By A. J. Walkley
As a newly married person (one year as of November 8, 2015), I’ve never been more proud to proclaim my bisexuality – and part of that reason is because regardless of my past and present advocacy, it is all too easy to fall back into the invisibility of my closeted days.
Well-known to bisexuals, allies and LGBTQ+ community members, that damn closet is ever-present, sometimes most so for bisexuals who are in otherwise-seeming relationships, not to mention marriages. Once the ring is on the finger and the legal documents are signed, for a monogamous bisexual like me, if I am not loud and proud in my bisexuality, I will be seen as straight – as someone I am not and never have been.
Making the decision to marry my partner last year was not difficult – they are the person who is always there for me, come hell or high water; the person who loves me unconditionally; the person who knows how to calm me down from a panic attack or lift me up from a wave of depression; the person who can make me laugh harder than just about anyone else. No, saying yes to their proposal was not difficult; the difficult part is the enduring need to come out on a daily basis, sometimes multiple times a day, to those who don’t know yet.
No matter if I’m draped in the bisexual pride flag (most people outside of the community wouldn’t recognize it anyway), unless I’m shaking your hand when we meet and identify as bisexual (which can be awkward), or I come out by describing my activism (which rarely comes up in conversation fluidly), or tell you what my book Queer Greer is about, you will assume I’m heterosexual.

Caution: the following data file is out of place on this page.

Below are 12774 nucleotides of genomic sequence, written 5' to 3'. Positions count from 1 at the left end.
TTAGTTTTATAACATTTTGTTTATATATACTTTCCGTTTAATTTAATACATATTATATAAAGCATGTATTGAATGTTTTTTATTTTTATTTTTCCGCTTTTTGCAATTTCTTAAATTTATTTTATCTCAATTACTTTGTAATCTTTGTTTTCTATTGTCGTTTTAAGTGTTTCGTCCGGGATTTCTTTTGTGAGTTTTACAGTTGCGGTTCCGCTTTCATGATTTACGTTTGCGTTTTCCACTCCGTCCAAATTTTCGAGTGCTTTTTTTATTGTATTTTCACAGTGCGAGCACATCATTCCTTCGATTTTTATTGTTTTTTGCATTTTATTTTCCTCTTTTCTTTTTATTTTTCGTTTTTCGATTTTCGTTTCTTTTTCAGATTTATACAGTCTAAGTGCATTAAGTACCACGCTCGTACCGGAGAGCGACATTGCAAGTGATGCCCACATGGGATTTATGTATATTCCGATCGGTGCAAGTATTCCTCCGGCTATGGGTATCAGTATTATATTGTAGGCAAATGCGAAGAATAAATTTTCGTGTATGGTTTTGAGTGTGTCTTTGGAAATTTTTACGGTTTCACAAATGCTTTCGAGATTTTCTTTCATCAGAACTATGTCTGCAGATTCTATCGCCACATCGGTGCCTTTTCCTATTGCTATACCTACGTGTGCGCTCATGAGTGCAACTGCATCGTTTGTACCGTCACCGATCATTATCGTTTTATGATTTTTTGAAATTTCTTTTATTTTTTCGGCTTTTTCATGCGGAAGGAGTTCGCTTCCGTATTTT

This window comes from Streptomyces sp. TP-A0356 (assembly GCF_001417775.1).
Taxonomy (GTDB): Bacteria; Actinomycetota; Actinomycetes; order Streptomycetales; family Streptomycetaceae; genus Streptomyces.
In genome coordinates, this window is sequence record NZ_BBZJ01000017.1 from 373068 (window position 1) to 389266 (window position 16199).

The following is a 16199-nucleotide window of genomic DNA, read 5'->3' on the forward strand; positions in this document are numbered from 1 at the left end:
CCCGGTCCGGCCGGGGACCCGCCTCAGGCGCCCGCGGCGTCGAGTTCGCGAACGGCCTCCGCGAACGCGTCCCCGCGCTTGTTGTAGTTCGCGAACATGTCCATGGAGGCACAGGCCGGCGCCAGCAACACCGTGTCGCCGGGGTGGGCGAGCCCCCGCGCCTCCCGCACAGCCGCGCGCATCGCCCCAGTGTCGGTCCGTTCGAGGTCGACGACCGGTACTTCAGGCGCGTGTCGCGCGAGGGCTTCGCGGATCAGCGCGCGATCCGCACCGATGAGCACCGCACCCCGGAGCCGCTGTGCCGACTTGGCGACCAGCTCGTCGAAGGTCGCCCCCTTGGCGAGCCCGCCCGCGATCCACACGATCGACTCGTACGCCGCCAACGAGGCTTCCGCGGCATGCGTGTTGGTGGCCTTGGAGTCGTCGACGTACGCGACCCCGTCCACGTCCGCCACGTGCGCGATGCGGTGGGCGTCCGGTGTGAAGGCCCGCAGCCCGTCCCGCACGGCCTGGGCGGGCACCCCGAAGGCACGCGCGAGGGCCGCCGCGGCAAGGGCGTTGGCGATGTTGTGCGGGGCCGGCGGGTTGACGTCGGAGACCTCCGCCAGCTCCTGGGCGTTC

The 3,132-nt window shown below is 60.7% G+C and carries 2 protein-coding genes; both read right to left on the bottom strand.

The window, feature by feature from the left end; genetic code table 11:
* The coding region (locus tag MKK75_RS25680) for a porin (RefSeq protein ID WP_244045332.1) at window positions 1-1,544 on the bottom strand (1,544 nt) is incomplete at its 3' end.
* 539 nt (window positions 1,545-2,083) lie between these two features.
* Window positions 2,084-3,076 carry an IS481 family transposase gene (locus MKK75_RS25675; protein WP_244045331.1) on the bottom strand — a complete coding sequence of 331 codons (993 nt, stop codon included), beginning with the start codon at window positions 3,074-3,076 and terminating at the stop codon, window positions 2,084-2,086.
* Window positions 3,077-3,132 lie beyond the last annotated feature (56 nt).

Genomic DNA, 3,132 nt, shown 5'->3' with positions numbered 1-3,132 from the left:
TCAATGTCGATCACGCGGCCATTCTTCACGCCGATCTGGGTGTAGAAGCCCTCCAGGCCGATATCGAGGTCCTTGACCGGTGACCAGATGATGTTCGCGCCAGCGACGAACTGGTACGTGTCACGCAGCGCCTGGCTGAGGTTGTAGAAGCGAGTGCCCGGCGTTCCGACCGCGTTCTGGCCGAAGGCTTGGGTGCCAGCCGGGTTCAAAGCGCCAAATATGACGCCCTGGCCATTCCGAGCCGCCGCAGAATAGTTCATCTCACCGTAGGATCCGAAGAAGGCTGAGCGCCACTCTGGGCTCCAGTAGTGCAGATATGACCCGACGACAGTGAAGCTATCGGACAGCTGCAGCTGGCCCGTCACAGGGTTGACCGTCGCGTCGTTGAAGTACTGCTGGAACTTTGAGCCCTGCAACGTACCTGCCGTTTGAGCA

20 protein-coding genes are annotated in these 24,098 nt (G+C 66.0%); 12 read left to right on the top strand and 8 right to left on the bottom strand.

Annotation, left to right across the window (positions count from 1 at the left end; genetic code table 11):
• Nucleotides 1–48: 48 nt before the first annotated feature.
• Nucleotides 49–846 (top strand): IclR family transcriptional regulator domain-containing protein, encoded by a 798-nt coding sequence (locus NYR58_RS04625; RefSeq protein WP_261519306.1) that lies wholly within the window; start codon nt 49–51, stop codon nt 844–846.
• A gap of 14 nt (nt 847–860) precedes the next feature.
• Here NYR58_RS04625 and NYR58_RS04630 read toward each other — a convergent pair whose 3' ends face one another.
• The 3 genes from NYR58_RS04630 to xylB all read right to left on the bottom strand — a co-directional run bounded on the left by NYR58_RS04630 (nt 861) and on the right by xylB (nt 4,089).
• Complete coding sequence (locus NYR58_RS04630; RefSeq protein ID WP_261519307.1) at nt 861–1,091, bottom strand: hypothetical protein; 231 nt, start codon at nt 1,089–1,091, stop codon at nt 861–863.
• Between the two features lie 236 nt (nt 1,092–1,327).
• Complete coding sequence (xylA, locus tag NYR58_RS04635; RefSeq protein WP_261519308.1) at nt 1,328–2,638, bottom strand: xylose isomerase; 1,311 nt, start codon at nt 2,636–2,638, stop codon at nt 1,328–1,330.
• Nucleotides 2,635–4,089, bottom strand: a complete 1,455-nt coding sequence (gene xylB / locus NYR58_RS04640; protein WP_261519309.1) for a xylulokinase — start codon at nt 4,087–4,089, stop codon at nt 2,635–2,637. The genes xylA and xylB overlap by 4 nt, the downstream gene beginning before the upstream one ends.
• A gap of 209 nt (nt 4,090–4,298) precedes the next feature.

There are some family members of mine who assumed that, since I am a married woman, my activism days were over – they truly didn’t understand why I needed to be vocal about being bisexual. “It’s not about me,” I have tried to explain, multiple times. “It’s about the kid I used to be and the kids out there now who don’t know who they are. The kids who are still being told they’re wrong, that there’s something wrong with them. It’s about them.”
It’s about all of the policies that need to reflect bisexuals; it’s about the staggering statistics of domestic violence and sexual assault against bisexuals; it’s about the poor health outcomes bisexuals experience; it’s about the harassment bisexuals receive in school and the workplace; it’s about the income inequality bisexuals face. There are so many reasons to advocate for my bisexual peers, I will cry bisexuality and the naturalness, the beauty of it, until I’m blue in the face and cold in the ground – for them and, truthfully, for myself, too. Because I am one of them, living in a society and a world that still discriminates, that continues to condemn.
And as my partner and I think about having children, they will be born into that society and world as well. I have the responsibility to teach them who I am, what the bisexual community means, what being LGBTQ+ is; I have the perspective to give them perspective and, hopefully, shape them into more empathetic, loving people as a result.
I believe that the haters hate what they don’t understand or what they see in themselves and cannot fathom. The more the activist community educates, the more people we can reach who see themselves in us, as well as those who have simply not had the chance to learn what being bisexual means – and what it doesn’t mean (let’s get past those negative stereotypes already, okay?). The wider the vast spectrum of bisexuality and all it entails is portrayed and advocated for (single bisexuals, polyamorous bisexuals, monogamous bisexuals, bisexuals of color, trans+ and genderqueer bisexuals…), the more acceptance can be had.
Even as a woman married to a man, I am #StillBisexual. And I am proud.
A.J. Walkley is the author of Queer Greer and Vuto. She is a BiNet USA board member. An earlier version of this essay appeared on the BiNet USA blog. #StillBisexual is a social and video campaign aimed at dispelling the misconception that bisexuals don’t stay bisexual once they are in a committed relationship.